Afghanistan’s Taliban administration declared that its policy banning Afghan women from working in the United Nations (UN) is an “internal issue.”
The Taliban response comes after the UN expressed alarm at the current Afghanistan policy of banning female Afghan staff from working with the international agency. The UN said earlier in a statement that the international body is initiating a review of its operations within the country until May 5 due to concerns about breaching its charter. The Taliban replied that all sides need to “respect this policy” despite the humanitarian consequences caused by such restrictions on Afghan women’s ban to work in the UN.
According to a CNN report, the decree forced the international organization “to make an appalling choice between staying and delivering in support of the Afghan people and standing by the norms and principles we are duty-bound to uphold.” The report quoted the UN, stating that the ban on Afghan women was “the latest in a series of discriminatory measures implemented by the Taliban de facto authorities to severely restrict women and girls’ participation in most public and daily life in Afghanistan.”
UN’s statement added that it will continue to “assess the scope, parameters, and consequences of the ban, and pause activities where impeded,” adding that the “matter will be under constant review.”
An Appalling Choice
The United Nations has been put in a difficult position by the Taliban’s ban on female Afghan aid workers. This decision is an extension of their previous directive last December that prohibited women from working for non-governmental organizations, both national and international. As such, all UN personnel – male or female – have had to stay away from its offices based in Afghanistan, with only limited exceptions made when deemed critical.
Last week, men employed by the UN stood alongside their female colleagues by staying at home instead of going onsite. Kabul-based male staff members showed solidarity against this move taken by the Taliban government by taking part in an impromptu day off last week. Such developments remain deeply concerning as these impede the crucial efforts done daily by these dedicated professionals who serve those Afghans most vulnerable to poverty or displacement during this challenging time ahead.
UN stood firm on its stance – that any such policy would breach its charter and, in turn, adversely affect humanitarian efforts within Afghanistan. As a result, all staff has been asked to work at home instead of onsite until May 5 while consultations and reviews are conducted about their Afghanistan operations moving forward.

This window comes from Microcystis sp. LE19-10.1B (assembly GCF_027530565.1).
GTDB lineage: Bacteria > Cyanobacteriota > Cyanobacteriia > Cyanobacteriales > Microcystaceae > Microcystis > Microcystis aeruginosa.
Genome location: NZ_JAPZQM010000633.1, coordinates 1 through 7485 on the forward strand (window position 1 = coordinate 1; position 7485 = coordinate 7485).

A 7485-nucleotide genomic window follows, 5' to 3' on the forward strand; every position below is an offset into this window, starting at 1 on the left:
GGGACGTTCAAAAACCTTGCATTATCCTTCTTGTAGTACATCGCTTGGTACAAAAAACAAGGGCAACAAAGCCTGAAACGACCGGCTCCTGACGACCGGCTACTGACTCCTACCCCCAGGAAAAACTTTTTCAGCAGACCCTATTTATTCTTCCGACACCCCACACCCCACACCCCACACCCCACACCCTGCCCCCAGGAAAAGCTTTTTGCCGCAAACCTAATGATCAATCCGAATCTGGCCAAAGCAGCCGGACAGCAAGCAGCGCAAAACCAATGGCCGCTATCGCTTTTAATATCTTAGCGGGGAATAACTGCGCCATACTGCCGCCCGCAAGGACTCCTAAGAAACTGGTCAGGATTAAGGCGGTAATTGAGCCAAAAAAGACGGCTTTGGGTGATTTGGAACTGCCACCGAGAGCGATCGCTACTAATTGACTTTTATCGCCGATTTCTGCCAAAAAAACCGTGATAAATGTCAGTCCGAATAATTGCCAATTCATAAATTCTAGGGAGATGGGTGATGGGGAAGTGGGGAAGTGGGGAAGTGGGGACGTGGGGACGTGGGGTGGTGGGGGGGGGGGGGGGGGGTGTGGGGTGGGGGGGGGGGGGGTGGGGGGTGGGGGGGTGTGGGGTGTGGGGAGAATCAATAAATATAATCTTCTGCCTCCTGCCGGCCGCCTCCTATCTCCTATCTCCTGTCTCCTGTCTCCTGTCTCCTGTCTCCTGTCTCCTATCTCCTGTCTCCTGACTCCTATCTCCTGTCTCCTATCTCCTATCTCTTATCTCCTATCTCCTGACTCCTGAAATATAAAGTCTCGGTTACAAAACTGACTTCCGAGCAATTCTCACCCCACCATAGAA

The Taliban Wants “Respect By All Sides”
On Wednesday, Taliban chief spokesperson Zabihullah Mujahid said the policy “should be respected by all sides,” marking the first time the Taliban has commented on its proclamation decree since the UN acknowledged hearing of the new restrictions last week. Apart from brushing off the UN’s expressed alarm regarding a breach of its charter, Mujahid pointed to foreign governments as the cause of a worsening humanitarian crisis in Afghanistan, with sanctions against its banking sector and freezing of assets held overseas.
Mujahid held these governments accountable for their dire circumstances, jeopardizing Afghanistan’s immense aid program and threatening vital support to women across the embattled nation. According to Mujahid, Afghanistan’s finance and banking sectors are on the brink of crisis due to these stringent sanctions experienced by their government.
Foreign restrictions have frozen Afghan central bank assets held overseas and placed them in Swiss trust funds. As for donor support, diplomats and Afghanistan aid officials express concern that this support may withdraw from the country’s already comprehensive aid program.
Donor withdrawal, observers say, would be particularly detrimental for female workers across the conservative nation who are essential for implementing programs throughout the region.
A Worsening Situation In Afghanistan
In December 2022, Taliban authorities declared that most female NGO workers in Afghanistan would be prohibited from working. This restriction on essential aid has pushed UN humanitarian efforts to an alarming brink, with a huge funding plan for 2023 only being 5% funded. If additional resources are not secured quickly and efficiently, millions within the nation will face severe famine-related illnesses and fatalities as early as this year.